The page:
Yet, the agreement will survive. Both Russia and China – Iran’s two biggest trading partners – are standing by Iran and would not let the agreement collapse. Germany and the European Union have said that the deal stands. France, though President Emmanuel Macron during his US visit appeared to share some of Trump’s concerns over Iran, will also not withdraw from the agreement. Neither will Britain.
With the rest of the big powers backing the deal, the US has been isolated. The underlying message that world affairs can move on without US involvement is, indeed, a slap in the face for the Trump administration.
Netanyahu’s stage show and Trump’s anti-Iran outbursts have not taken place in a vacuum. They are inter-related and were well timed to set in motion an agenda authored by the anti-Iran axis that brings together the US, Israel, Saudi Arabia and a couple of Arab nations. They want Iran brought to its knees. The 2015 nuclear deal has provided sanctions-crippled Iran a way out of its economic crisis. Iran is on a major drive to rebuild the economy. It has signed multibillion dollar deals with China to build new railroads, highways and oil and gas fields. With Russia, Iran has signed an oil-for-goods deal – a move that enables both Russia and Iran to bypass the petrodollar.
Of course, Iran also signed a US$ 16.6 billion deal with US aircraft maker Boeing for the supply of new aircraft. If the US withdrawal from the JPOC takes place on May 12, Trump, in a bid to cripple Iran’s economic revival and appease Saudi Arabia and Israel, may impose fresh sanctions on Teheran. That will be the end of the Boeing deal. But this is no major loss for the US, because Iran’s US$ 16.6 billion is just a fraction of the mega deals Trump signed with Saudi Arabia during his May 2017 visit to the kingdom, his first overseas visit as President. Of the Saudi deals worth US$ 450 billion, US$ 110 billion are for arms purchases. But these deals come with a Saudi ‘request’ to crush Iran.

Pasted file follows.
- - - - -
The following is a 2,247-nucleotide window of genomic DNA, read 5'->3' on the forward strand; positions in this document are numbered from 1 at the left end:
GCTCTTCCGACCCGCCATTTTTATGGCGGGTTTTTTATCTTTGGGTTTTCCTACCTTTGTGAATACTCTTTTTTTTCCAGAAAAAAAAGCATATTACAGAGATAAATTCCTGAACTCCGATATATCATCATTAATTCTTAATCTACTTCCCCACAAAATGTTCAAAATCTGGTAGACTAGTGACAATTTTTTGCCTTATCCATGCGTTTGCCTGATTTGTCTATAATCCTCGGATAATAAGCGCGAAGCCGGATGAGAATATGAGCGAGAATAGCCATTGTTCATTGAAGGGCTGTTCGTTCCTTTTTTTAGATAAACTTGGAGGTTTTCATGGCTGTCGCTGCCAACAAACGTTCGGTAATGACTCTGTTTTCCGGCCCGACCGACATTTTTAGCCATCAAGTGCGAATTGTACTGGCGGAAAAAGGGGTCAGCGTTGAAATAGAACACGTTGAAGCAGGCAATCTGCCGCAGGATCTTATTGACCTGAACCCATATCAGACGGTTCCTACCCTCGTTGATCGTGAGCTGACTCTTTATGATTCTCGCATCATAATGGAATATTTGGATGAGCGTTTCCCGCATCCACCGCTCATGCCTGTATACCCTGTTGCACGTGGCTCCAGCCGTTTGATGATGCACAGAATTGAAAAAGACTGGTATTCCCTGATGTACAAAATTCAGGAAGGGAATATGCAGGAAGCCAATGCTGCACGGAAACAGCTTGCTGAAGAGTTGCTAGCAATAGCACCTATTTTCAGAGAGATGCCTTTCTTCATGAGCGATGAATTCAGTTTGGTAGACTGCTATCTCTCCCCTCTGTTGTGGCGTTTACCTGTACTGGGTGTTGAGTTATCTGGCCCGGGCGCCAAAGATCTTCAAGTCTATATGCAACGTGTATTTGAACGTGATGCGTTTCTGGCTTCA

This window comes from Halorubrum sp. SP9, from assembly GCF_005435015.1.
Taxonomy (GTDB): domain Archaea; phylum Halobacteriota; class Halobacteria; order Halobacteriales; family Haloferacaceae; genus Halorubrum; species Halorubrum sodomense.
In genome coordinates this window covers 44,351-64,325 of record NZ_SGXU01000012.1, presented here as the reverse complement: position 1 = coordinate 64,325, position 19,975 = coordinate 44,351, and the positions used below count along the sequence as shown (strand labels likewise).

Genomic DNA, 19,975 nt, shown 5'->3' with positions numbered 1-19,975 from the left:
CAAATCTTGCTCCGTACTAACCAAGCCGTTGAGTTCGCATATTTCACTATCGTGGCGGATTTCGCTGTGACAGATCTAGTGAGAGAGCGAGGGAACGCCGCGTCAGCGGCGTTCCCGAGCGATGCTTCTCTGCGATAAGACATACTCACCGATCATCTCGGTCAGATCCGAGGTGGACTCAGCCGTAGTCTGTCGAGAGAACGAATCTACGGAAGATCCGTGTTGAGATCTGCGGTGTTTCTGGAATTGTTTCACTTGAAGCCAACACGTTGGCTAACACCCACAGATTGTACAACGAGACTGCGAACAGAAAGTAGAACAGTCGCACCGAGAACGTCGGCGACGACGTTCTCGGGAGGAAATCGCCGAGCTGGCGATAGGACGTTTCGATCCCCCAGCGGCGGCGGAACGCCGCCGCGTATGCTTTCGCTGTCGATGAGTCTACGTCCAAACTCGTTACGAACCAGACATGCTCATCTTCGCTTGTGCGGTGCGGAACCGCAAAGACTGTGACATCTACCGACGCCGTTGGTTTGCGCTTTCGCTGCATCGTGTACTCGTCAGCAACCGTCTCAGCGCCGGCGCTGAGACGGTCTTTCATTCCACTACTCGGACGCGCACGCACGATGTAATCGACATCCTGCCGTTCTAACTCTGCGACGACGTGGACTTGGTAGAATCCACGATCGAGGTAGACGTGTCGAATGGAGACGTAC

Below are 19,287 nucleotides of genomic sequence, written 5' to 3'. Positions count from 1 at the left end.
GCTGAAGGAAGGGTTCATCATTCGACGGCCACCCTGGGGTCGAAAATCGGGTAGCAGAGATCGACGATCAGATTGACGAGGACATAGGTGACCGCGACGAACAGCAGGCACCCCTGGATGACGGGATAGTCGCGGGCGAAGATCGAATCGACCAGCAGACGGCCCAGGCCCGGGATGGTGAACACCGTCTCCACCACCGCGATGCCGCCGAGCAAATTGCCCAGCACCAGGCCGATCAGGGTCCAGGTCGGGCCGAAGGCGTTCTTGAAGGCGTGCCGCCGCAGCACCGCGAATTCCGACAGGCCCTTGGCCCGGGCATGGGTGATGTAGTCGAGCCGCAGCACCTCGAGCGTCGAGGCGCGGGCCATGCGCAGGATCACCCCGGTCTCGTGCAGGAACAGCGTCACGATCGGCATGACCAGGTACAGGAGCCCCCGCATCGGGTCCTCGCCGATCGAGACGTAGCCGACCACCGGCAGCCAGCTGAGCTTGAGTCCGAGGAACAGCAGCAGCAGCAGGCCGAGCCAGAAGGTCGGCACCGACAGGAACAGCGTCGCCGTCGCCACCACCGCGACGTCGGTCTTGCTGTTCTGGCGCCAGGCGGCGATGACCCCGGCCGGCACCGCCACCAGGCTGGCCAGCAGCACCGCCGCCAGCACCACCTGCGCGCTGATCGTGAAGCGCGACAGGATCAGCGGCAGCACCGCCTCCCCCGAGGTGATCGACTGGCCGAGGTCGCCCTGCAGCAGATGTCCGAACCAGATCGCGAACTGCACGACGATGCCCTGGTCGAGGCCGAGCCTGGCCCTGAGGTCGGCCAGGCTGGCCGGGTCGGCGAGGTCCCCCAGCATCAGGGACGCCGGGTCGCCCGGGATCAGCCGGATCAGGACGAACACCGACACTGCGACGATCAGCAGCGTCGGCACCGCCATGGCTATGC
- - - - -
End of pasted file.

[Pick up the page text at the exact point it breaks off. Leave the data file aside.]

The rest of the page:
Judging by the statements and the actions of the US, Israel and Saudi Arabia after President Trump’s Middle East visit, it appears that Saudi Arabia’s request has been met by a US request for the kingdom to normalise relations with Israel and give approval for Israel’s annexation of Jerusalem. This week al-Jazeera published remarks said to be made by Saudi Crown Prince Muhammad Bin Salman during his US visit in March. He is reported to have told heads of US-based Jewish groups that the Palestinian leadership must accept conditions for peace put forward by the Trump administration, agree to come to the negotiation table or “shut up and stop complaining.” Of course, Trump’s peace plan does not recognise the Palestinians’ aspirations of making East Jerusalem the capital of their future state.
Saudi Arabia is yet to deny the report, which is yet another indication that Saudi Arabia is working in tandem with Israel and the Trump administration to destabilise Iran even if it means abandoning the Palestinian cause the kingdom was, in the past, known to have championed.
Iran and Saudi Arabia are at loggerheads in Syria where Israel, acting like the air force of ISIS, regularly attacks military bases from where Syrian and Iranian soldiers operate. The Saudis are seething with anger and jealousy that the Syrian regime, with help from Russia and Iran, is nearing victory. In the Yemen conflict, too, Saudi Arabia and Iran are on opposing sides.
The American people need to be aware of moves by Israel and Saudi Arabia to drag their country into a war with Iran. Given the domestic political exigencies linked to the Russian probe and other issues, Trump, who is now being advised by neocons such as John Bolton, may go along with the war party.
(This article first appeared in the Daily Mirror, Sri Lanka)

About ameenizzadeen

journalist and global justice activist